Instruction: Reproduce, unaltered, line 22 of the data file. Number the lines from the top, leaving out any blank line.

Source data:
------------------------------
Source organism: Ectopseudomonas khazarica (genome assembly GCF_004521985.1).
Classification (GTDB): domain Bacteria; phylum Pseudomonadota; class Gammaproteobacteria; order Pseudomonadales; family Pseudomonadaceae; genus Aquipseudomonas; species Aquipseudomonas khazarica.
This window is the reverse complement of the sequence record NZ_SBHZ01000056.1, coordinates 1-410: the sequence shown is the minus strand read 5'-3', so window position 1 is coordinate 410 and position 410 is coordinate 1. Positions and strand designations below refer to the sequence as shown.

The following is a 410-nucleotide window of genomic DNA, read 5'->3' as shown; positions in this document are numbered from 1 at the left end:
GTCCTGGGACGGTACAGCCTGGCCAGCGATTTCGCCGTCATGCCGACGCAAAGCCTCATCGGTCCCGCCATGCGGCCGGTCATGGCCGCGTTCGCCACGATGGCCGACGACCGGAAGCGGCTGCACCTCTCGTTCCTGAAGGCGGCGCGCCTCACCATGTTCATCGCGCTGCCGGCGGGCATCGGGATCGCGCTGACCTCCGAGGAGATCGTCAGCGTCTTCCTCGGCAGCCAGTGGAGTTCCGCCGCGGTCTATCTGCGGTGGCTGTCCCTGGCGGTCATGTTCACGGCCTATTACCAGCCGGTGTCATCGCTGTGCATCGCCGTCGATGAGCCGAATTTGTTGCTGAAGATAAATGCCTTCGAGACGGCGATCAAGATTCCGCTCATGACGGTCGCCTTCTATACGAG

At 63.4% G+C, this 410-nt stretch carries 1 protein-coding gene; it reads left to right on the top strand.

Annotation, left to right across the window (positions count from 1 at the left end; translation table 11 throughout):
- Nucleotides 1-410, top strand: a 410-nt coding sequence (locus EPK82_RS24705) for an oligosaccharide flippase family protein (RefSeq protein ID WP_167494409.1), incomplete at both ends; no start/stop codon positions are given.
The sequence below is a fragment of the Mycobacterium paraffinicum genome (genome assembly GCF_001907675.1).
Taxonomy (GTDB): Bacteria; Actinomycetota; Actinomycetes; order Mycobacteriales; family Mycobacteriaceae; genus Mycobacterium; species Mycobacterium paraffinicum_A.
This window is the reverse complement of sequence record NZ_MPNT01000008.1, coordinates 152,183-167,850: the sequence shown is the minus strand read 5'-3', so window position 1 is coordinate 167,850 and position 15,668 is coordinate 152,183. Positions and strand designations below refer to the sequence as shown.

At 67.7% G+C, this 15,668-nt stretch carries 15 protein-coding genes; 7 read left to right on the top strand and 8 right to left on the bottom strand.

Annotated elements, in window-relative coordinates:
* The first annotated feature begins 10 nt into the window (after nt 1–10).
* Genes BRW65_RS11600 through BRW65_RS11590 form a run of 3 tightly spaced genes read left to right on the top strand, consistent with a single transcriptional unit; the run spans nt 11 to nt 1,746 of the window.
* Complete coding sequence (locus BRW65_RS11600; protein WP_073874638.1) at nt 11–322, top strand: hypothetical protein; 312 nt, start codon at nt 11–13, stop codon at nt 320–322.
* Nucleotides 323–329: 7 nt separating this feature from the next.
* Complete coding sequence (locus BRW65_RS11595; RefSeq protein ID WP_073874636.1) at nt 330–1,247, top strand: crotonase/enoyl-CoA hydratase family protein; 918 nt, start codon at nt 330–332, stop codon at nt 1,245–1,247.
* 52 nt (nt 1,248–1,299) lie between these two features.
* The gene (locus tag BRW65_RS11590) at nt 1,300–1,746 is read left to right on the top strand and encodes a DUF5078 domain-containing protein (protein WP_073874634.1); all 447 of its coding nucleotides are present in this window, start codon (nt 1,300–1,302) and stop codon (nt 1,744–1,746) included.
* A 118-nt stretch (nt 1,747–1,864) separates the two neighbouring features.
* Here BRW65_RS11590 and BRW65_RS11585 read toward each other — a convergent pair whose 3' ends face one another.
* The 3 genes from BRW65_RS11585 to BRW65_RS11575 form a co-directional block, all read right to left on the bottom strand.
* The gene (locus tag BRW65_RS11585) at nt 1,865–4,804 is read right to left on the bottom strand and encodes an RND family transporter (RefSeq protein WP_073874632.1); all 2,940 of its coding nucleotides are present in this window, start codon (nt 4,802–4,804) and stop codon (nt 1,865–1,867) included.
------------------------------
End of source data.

* Here BRW65_RS11590 and BRW65_RS11585 read toward each other — a convergent pair whose 3' ends face one another.